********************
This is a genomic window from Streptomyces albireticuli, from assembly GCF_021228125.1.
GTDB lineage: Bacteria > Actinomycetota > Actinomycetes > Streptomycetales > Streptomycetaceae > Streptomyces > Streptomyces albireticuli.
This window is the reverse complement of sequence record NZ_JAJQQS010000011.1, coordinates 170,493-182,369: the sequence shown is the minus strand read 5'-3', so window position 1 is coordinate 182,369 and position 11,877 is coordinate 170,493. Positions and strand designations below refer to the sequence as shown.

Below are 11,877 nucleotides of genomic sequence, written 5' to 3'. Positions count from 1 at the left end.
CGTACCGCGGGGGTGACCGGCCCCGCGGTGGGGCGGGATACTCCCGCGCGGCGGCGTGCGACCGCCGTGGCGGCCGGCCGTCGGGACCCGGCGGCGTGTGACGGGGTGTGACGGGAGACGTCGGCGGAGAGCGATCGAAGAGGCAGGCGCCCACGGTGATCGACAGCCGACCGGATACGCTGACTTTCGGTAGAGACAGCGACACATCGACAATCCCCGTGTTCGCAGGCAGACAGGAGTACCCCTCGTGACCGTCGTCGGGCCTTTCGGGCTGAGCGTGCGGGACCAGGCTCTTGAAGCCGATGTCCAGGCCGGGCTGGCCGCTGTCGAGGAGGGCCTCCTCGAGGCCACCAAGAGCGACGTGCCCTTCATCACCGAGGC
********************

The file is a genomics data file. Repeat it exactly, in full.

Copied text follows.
This is a genomic window from Streptomyces albireticuli, from assembly GCF_021228125.1.
GTDB lineage: Bacteria > Actinomycetota > Actinomycetes > Streptomycetales > Streptomycetaceae > Streptomyces > Streptomyces albireticuli.
This window is the reverse complement of sequence record NZ_JAJQQS010000011.1, coordinates 170,493-182,369: the sequence shown is the minus strand read 5'-3', so window position 1 is coordinate 182,369 and position 11,877 is coordinate 170,493. Positions and strand designations below refer to the sequence as shown.

Below are 11,877 nucleotides of genomic sequence, written 5' to 3'. Positions count from 1 at the left end.
CGTACCGCGGGGGTGACCGGCCCCGCGGTGGGGCGGGATACTCCCGCGCGGCGGCGTGCGACCGCCGTGGCGGCCGGCCGTCGGGACCCGGCGGCGTGTGACGGGGTGTGACGGGAGACGTCGGCGGAGAGCGATCGAAGAGGCAGGCGCCCACGGTGATCGACAGCCGACCGGATACGCTGACTTTCGGTAGAGACAGCGACACATCGACAATCCCCGTGTTCGCAGGCAGACAGGAGTACCCCTCGTGACCGTCGTCGGGCCTTTCGGGCTGAGCGTGCGGGACCAGGCTCTTGAAGCCGATGTCCAGGCCGGGCTGGCCGCTGTCGAGGAGGGCCTCCTCGAGGCCACCAAGAGCGACGTGCCCTTCATCACCGAGGC